Lonafarnib key points.PNG (97.25 kB)
Lonafarnib: First Approval
online resourceposted on 2021-02-16, 22:18 authored by Sohita Dhillon
Funding The preparation of this review was not supported by any external funding.
Authorship and Conflict of interest During the peer review process the manufacturer of the agent under review was offered an opportunity to comment on the article. Changes resulting from any comments received were made by the authors on the basis of scientific completeness and accuracy. S. Dhillon is a contracted employee of Adis International Ltd/Springer Nature, and declares no relevant conflicts of interest. All authors contributed to the review and are responsible for the article content.
Ethics approval, Consent to participate, Consent to publish, Availability of data and material, Code availability Not applicable.
Additional information about this Adis Drug Review can be found here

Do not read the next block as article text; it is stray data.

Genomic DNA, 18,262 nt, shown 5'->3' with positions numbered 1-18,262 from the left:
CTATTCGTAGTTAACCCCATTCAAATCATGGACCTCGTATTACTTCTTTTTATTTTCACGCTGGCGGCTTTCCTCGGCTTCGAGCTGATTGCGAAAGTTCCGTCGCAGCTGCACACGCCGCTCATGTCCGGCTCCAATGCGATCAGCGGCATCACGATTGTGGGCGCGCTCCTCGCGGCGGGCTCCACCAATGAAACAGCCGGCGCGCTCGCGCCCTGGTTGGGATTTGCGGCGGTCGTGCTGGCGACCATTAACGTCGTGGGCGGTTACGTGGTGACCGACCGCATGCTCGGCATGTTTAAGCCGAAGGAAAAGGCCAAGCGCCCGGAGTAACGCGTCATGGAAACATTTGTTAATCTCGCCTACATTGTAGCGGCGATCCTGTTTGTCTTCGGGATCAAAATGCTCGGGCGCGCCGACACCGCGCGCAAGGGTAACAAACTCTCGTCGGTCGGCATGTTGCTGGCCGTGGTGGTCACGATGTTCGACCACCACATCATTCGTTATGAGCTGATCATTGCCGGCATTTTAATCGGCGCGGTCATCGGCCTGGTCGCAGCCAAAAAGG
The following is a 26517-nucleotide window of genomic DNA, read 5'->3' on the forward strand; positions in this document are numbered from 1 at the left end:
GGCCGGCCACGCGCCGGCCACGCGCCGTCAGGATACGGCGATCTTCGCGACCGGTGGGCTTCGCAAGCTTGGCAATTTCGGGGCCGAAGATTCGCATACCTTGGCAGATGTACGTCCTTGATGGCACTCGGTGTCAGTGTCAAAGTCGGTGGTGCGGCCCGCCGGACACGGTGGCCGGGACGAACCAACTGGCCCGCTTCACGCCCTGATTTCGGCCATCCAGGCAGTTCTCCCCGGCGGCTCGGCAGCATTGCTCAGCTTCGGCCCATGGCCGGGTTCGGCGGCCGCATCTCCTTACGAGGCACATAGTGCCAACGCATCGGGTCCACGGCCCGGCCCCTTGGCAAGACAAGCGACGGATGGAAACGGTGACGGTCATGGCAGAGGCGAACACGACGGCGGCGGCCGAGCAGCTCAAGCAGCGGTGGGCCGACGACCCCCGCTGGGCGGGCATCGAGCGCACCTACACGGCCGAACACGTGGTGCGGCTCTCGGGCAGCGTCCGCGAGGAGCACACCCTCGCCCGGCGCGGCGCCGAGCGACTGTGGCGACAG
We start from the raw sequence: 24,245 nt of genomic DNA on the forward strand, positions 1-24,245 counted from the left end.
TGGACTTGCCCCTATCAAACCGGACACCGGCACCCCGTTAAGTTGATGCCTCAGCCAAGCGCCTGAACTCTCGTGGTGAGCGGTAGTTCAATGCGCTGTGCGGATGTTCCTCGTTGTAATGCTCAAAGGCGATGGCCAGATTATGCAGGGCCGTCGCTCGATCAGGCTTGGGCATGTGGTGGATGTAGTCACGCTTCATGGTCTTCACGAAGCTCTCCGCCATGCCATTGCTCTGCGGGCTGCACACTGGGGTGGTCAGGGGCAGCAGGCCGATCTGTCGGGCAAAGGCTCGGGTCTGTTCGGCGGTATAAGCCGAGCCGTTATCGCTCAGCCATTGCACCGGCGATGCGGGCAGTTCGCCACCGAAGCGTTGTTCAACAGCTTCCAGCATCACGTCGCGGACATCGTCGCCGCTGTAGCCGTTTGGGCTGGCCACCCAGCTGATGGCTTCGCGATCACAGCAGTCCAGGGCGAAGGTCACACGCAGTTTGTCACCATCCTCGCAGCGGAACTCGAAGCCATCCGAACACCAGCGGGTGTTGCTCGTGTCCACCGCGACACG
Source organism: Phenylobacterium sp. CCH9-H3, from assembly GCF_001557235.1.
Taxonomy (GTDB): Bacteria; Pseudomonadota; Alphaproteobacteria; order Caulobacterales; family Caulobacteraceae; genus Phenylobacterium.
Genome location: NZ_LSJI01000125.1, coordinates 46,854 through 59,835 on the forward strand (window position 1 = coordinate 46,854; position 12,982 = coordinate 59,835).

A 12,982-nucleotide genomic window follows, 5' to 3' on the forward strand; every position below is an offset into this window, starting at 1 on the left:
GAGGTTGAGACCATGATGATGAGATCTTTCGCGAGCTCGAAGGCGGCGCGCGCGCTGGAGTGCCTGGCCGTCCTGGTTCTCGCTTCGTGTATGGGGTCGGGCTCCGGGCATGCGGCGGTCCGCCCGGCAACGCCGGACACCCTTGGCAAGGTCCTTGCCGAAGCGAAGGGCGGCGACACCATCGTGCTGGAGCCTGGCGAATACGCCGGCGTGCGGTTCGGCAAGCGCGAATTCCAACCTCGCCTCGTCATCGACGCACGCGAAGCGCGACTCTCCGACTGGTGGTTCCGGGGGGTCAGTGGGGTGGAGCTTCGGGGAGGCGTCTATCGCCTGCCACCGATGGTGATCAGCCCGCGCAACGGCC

Lonafarnib (Zokinvy™) is an orally active farnesyltransferase inhibitor developed by Eiger BioPharmaceuticals under license from Merck & Co. for the treatment of hepatitis D virus (HDV) infections, and progeria and progeroid laminopathies. The drug was originally discovered by Merck & Co as an investigational drug in oncology. In progeria, lonafarnib inhibits farnesyltransferase to prevent farnesylation and subsequent accumulation of progerin and progerin-like proteins in the nucleus and cellular cytoskeleton. In November 2020, lonafarnib received its first approval in the USA to reduce the risk of mortality in Hutchinson-Gilford Progeria Syndrome (HGPS) and for the treatment of processing-deficient progeroid laminopathies (with either heterozygous LMNA mutation with progerin-like protein accumulation, or homozygous or compound heterozygous ZMPSTE24 mutations) in patients ≥ 12 months of age with a body surface area (BSA) of ≥ 0.39 m2. Lonafarnib is under regulatory review in the European Union. Clinical development for the treatment of HDV infections is underway in multiple countries. This article summarizes the milestones in the development of lonafarnib leading to this first approval.
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